Can additional glazing improve your homes energy efficiency?
If you’re looking for a way to renovate your home and improve the quality of your living space, then secondary glazing is an excellent option. You’ll receive multiple benefits such as added warmth, a higher level of security, and noise pollution from outside will become a thing of the past.
In fact, it has been demonstrated that by installing secondary glazing, exterior sound is drowned out by a whopping 70%! You’ll also notice a drop in your energy bills as they provide next-level insulation, so heat finds it very difficult to escape due to the layer of air created between the panes.
What’s more, secondary glazing is much more affordable than you might think, is fast and easy to install and is created from aluminium which will last for many years to come.
As the name suggests, it is creating a second window not connected to the single glazed unit you currently have. It is installed on the inside pane and it is sealed into place. This forms a barrier of still air between the two panes and provides much better insulation.
When you are renovating your property and don’t want to have to pay out thousands of pounds for expensive double glazing throughout the property, you can simply choose to have secondary glazing instead.
Secondary windows can be installed on all types of window, even on period and grade listed properties, including vertical and horizontal sliding windows, as well as top, side and double side hung windows.
You can fit it yourself with minimal effort, but we recommend having the experts fit your secondary glazing to make sure you are receiving the maximum levels of thermal and sound insulation.
Single glazed windows are some of the poorest insulators around when it comes to heat loss on a home. The cold winter air outside meets only a few millimetres away from your warmed inside air and heat naturally flows from hot to cold, leaving the room cool as the heat energy is transferred out of the property by the thin glass.
What secondary glazing does is quite clever. It’s simple yet highly effective. By adding another single glazed pane on the inside of the existing window it effectively creates a barrier of air. As the air is not moving, it makes the transfer from hot to cold less effective, so the cold air stays on the outside of your home, and the hot air remains inside.
If you’ve hired a team of installers to fit your secondary glazing, they will ensure the window is fitted optimally in relation to your windowsill and existing pane. If you’re doing it yourself, for maximum efficiency you should aim for a gap of no more than 10cm from pane to pane for the best thermal insulation.
Keeping the cold out is one benefit, but keeping sound out is another! If you live on a busy road, near a school, or even on a flight path for airplanes, then you will know all too well how annoying sound transfer into your property can be.
When you install secondary glazing, that same layer of non-moving air trapped between the panes has the same insulating effects from sound. Sound needs air to travel, and when you have that barrier between the glass layers, it effectively prevents sounds from passing through so easily.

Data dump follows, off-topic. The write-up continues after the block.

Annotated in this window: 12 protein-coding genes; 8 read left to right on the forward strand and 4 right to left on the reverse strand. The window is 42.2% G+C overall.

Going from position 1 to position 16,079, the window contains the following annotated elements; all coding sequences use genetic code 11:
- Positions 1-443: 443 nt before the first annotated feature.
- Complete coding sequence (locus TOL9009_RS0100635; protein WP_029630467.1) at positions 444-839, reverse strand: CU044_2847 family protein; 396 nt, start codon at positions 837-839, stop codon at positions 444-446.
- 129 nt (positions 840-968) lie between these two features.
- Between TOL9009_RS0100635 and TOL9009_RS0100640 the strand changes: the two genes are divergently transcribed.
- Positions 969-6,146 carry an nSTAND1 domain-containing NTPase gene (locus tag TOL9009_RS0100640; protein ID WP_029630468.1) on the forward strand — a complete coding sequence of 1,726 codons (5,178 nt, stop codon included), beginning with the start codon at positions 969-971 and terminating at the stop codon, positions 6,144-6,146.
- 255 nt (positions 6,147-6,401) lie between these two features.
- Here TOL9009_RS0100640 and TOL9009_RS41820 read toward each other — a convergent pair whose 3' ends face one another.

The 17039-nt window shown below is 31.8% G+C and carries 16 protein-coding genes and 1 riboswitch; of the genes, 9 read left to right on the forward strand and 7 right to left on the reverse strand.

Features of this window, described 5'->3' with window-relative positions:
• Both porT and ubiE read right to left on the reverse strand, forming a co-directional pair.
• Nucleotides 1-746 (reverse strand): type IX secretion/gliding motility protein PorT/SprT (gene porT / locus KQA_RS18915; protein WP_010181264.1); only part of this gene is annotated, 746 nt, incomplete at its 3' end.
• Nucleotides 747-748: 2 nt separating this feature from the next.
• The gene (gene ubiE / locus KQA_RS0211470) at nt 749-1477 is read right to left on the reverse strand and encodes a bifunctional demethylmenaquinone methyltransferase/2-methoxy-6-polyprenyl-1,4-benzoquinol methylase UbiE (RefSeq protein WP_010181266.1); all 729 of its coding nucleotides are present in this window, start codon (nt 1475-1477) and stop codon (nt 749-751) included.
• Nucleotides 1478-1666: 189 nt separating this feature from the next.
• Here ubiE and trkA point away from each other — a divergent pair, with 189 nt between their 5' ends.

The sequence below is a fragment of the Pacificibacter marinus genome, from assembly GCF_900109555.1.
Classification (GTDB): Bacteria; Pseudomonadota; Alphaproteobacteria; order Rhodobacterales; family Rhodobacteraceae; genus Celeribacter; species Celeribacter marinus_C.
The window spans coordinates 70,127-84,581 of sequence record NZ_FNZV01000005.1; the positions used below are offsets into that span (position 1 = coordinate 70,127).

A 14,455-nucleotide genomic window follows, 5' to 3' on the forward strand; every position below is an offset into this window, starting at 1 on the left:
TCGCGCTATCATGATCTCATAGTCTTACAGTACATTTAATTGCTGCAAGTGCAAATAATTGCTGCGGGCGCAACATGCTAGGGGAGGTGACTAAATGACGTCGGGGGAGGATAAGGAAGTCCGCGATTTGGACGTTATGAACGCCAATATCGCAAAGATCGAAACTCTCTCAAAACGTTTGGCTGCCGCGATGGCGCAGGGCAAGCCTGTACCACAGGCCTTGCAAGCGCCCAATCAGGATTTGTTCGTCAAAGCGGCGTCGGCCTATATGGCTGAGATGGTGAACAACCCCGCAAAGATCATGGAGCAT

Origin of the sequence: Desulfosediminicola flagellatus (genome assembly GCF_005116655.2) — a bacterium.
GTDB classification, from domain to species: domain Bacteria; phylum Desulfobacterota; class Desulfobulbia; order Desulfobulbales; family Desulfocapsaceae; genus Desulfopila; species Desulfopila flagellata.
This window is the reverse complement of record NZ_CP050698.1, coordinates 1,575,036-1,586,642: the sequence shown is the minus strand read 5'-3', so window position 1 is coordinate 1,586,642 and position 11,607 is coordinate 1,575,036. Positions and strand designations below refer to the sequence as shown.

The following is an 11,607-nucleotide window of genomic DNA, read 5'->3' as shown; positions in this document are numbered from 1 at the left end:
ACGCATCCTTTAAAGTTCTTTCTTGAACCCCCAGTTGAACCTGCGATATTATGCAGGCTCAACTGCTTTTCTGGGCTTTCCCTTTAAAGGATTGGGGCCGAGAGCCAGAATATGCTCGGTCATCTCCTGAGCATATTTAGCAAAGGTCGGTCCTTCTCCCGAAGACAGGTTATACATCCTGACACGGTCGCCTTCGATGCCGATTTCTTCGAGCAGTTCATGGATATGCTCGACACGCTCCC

You should aim for around 10mm of glass in total, so if your existing window is only 3mm thick, then you should opt for 7mm glass on your secondary glazing. The thickness of the glass has the ability to dramatically change how sound travels, and the frequency and wavelength of the external sound is changes in such a way as to provide a dampening effect.
As the new windows shouldn’t interfere with the operation of existing glazing, most customers choose to opt for a sliding unit which can be opened and closed with ease. You might opt for horizontal sliders so you can have full access to the existing single glazed window, or a vertical slide could be the best solution for a double hung style window.
Some other options available to homeowners are vertical sliders which can tilt backwards to allow a decent airflow, hinged units that can be swung open, fixed units that cannot be opened, or lift out units too.
Double glazing and secondary glazing do share some characteristics, however, secondary glazing will offer homeowners a higher level of sound insulation from outside noise. This is because the air pocket in a double-glazed unit is only around 5-6cm, whereas secondary glazing is approximately 10cm, offering significantly greater acoustic dampening.
When it comes to thermal insulation, double glazing performs better than secondary glazing due to the fact it is a self-contained unit specifically designed for this purpose. Secondary glazing can only mimic the design of a double-glazed window but not actually provide those heightened levels of heat insulation.
If you are in a conservation area or own a listed building, then secondary is likely to be the only option you have to experience both heat loss reduction and sound reduction too.
Whichever option you choose, be sure to get a few different quotes first as it may be less than you imagined to secondary glaze an entire property depending on the choice of materials. Each window can have a bespoke glazing option, so no matter what type of windows you have on the property, there’s always a suitable secondary glazing option available.
Are you currently renovating a property and considering secondary glazing as a viable option to keep heat in and sound out? Refresh Renovations has many years of experience in dealing with secondary, double and triple glazing options, and we’d love you to get in touch and find out how we can help you!
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If you would like to find out how Refresh Renovations can support you with a high quality, efficient home renovation, get in touch today. Your local Refresh Renovations consultant will be happy to meet with you for a free, no obligations consultation.